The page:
Clinton in Selma: We’re living through ‘crisis’ in our democracy

2016 Democratic presidential nominee Hillary Clinton said Sunday that “we are living through a full-fledged crisis in our democracy” and “racist and white supremacist views are lifted up” in the White House.

“This is a time, my friends, when fundamental rights, civic virtue, freedom of the press, the rule of law, truth, facts and reason are under assault,” said Clinton, who made the remarks in Selma, Alabama, as she accepted an award at an event marking the 54th anniversary of “Bloody Sunday.” “And make no mistake, we are living through a full-fledged crisis in our democracy.”

Clinton went on to say that while there may not be “tanks in the streets,” “what’s happening goes to the heart of who we are as a nation.”

“To anyone who has ever wondered what you would have done during those defining moments that we read about in history books — whether you would have risked arrest to demand votes for women or bled on the Edmund Pettus bridge to demand voting rights for all — the answer is what you are doing now could be as important as anything that anyone has done before,” she said.

Clinton, who did not directly mention President Donald Trump in her remarks, took aim at the administration of her formal rival, suggesting his White House espouses racist views.

“When racist and white supremacist views are lifted up in the media and the White House, when hard-fought-for civil rights are being stripped back, when the single most important fight of our time, which makes it possible to fight every other fight and must be, as Frederick Douglass would say, our North Star — the fight to protect our vote — is not gathering the momentum and the energy and the passion it deserves, we have a lot of work to do, don’t we?” she said.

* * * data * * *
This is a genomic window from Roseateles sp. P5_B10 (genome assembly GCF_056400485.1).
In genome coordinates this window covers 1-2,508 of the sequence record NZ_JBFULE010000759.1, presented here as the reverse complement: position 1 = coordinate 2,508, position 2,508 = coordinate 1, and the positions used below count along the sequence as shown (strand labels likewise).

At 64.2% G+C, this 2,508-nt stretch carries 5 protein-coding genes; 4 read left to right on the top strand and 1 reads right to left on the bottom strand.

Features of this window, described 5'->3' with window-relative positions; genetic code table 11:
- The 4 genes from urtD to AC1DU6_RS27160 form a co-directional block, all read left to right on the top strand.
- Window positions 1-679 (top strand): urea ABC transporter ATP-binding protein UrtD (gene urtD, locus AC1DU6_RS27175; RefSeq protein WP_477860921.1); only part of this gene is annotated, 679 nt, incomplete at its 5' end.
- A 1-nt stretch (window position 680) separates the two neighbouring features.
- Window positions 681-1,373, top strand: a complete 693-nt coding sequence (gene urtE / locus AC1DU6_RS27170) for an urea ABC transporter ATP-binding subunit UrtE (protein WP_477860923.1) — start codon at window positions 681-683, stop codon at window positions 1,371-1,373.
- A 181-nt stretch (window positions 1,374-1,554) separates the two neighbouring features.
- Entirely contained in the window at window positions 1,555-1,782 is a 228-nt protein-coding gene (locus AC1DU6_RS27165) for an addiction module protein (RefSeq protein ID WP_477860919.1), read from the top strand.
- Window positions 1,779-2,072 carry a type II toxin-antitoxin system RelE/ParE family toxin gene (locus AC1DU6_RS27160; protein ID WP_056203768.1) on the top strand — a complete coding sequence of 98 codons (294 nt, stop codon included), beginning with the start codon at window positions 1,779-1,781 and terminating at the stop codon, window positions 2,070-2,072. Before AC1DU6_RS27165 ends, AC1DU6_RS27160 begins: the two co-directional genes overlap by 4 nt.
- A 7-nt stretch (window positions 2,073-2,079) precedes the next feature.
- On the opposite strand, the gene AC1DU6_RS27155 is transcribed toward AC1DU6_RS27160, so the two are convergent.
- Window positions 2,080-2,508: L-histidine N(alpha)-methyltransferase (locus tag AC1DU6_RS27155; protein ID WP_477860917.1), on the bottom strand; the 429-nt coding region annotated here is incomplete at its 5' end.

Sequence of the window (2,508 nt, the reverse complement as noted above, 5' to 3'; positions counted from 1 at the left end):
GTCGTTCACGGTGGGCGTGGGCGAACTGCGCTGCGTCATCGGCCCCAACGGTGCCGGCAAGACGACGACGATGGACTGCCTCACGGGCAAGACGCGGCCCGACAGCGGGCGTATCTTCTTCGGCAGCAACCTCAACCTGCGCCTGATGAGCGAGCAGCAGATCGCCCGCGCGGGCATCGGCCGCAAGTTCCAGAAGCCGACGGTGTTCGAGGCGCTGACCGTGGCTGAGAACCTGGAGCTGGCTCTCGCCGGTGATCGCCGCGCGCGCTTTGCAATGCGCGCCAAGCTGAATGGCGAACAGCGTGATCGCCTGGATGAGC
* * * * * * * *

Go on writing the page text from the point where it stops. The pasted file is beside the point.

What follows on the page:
Later in her speech, Clinton, in an effort to highlight what she described as the severity of voter suppression, spoke about the state of Georgia.

She said former Georgia gubernatorial candidate Stacey Abrams, who lost her election last year by a close margin, “should be governor, leading that state right now.” She also said that Abrams, who alleged voter suppression in the wake of her defeat, “sounded the alarm as a legislator back in 2014 that her state was systematically suppressing the right to vote.”

To combat the issue, Clinton said, Abrams “rolled up her sleeves and she registered about 300,000 black voters.”

Clinton also seemed to question why, according to her, there were fewer registered voters in Georgia during the 2016 election than there had been during the 2012 presidential election.

“The state had been growing. Jobs and investment and people had been coming, but somehow there were fewer voters,” she said.